In the main loop of our program a line of text is retrieved from the standard input using the getline method of cin, a scanner is constructed from this line, and a parser is created from this scanner. The Eval method of the parser is then called to parse and evaluate the expression. As long as the status returned by Eval is different from stQuit, the whole process is repeated.

const int maxBuf = 100;

int main ()
{
    char buf [maxBuf];
    Status status;
    SymbolTable symTab;
    do
    {
        cout << "> ";  // prompt
        cin.getline (buf, maxBuf);
        Scanner scanner (buf);
        Parser  parser (scanner, symTab);
        status = parser.Eval ();
    } while (status != stQuit);
}

                      

This program compiles and runs thus proving the validity of the concept.

Expanding Stubs

The first stub to be expanded into a full implementation will be that of the Scanner. The scanner converts the input string into a series of tokens. It works like an iterator. Whenever the Parser needs a token it asks the Scanner for the current token. When this token is parsed, the Parser accepts it by calling Scanner::Accept(). The Accept method scans the string further trying to recognize the next token.

There is a finite, well-defined set of tokens. It is convenient to put them into the enumeration EToken.

enum EToken
{
    tEnd,
    tError,
    tNumber,
    tPlus,
    tMult
};

                      

We would also like the Scanner to be able to convert the part of the input string recognized as a number to a floating-point value. This is done by the Number() method that may be called only when the current token is tNumber (see the assertion there). Notice the use of the type char const * const—a const pointer to a const string. The pointer is initialized in the constructor and never changes again. Its contents is read-only, too.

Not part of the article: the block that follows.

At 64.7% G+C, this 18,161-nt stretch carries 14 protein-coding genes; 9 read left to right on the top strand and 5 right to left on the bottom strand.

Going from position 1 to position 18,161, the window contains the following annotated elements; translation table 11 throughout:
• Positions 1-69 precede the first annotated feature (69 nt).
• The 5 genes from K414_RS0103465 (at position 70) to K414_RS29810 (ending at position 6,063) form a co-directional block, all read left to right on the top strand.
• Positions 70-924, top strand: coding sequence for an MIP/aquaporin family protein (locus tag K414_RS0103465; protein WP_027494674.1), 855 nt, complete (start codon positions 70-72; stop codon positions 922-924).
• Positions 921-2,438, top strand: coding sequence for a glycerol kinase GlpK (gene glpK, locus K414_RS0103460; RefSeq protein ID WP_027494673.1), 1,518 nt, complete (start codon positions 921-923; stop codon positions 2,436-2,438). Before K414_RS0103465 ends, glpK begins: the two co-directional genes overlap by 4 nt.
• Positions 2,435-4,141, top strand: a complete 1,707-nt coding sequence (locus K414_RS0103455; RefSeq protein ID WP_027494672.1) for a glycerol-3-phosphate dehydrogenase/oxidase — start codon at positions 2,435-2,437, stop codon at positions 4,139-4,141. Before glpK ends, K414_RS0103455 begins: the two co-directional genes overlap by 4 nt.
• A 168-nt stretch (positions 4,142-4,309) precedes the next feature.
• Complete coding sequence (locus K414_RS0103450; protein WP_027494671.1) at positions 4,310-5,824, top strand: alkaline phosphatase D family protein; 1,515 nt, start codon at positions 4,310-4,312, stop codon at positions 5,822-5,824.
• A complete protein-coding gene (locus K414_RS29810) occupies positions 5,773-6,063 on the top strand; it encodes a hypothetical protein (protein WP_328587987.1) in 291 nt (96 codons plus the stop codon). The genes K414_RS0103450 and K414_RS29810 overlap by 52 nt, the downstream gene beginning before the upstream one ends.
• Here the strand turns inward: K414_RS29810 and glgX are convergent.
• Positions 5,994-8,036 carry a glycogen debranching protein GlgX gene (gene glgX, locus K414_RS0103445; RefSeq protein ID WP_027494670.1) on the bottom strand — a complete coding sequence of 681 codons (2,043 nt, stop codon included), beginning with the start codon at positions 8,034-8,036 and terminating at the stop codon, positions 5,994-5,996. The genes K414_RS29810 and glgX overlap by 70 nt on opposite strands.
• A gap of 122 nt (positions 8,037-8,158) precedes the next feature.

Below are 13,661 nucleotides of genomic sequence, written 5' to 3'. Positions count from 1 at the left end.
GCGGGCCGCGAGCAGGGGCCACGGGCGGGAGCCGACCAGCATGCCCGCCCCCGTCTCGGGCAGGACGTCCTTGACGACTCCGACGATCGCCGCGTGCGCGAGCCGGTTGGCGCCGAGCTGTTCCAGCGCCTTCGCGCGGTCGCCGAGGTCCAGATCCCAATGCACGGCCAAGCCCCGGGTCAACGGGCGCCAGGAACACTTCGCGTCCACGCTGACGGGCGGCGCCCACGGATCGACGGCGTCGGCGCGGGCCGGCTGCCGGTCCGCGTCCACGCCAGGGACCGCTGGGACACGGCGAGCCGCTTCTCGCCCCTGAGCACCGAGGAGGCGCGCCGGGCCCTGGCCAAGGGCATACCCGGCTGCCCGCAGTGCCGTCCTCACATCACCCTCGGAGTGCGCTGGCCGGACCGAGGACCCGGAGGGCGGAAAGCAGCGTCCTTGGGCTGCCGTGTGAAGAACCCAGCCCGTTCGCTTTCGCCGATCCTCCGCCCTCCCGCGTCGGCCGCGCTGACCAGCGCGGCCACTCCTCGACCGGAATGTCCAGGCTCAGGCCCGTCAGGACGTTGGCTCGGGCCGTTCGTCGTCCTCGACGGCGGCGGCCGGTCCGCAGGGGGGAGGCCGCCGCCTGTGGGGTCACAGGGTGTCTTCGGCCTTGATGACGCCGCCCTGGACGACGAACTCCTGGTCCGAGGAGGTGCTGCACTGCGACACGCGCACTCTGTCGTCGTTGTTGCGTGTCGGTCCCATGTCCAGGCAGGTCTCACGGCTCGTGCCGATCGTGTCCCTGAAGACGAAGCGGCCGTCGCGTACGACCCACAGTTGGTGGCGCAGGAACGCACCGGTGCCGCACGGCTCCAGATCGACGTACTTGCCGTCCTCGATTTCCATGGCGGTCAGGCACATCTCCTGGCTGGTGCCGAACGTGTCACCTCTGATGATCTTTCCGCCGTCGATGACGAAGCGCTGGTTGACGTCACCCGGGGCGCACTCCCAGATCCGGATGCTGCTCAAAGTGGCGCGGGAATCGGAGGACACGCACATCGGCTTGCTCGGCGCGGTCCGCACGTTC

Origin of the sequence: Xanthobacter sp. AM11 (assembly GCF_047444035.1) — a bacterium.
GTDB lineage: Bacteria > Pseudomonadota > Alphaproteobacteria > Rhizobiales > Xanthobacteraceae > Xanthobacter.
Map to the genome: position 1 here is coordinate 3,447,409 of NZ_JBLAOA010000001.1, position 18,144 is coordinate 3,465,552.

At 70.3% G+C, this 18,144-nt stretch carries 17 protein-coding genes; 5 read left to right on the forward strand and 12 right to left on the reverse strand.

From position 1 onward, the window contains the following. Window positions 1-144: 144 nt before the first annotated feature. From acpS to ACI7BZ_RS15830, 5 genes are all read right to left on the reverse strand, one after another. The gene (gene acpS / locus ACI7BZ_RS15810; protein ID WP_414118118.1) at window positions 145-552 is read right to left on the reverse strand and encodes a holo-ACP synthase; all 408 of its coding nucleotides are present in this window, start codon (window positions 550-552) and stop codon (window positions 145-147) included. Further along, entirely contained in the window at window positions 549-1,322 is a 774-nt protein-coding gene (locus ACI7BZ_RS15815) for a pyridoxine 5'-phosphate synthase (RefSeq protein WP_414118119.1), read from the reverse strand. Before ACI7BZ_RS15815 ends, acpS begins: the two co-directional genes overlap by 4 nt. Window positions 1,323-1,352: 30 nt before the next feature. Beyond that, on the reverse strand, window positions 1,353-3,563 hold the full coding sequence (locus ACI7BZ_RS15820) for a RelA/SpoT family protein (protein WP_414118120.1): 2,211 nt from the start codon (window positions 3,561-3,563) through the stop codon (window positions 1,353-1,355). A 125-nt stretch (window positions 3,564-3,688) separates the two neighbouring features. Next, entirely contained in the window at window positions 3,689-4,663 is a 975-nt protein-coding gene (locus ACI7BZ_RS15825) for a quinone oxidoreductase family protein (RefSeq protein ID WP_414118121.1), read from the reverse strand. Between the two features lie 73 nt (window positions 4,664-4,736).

class Scanner
{
public:
    Scanner (char const * buf);
    EToken  Token () const { return _token; }
    EToken  Accept ();
    double Number ()
    {
        assert (_token == tNumber);
        return _number;
    }
private:
    void EatWhite ();

    char const * const   _buf;
    int                  _iLook;
    EToken               _token;
    double               _number;
};

                      

The constructor of the Scanner, besides initializing all member variables, calls the method Accept. Accept recognizes the first available token and positions the index _iLook past the recognized part of the buffer.

Scanner::Scanner (char const * buf)
    : _buf (buf), _iLook(0)
{
    cout << "Scanner with \"" << buf << "\"" << endl;
    Accept ();
}

EatWhite is the helper function that skips whitespace characters in the input.

void Scanner::EatWhite ()
{
    while (isspace (_buf [_iLook]))
        ++_iLook;
}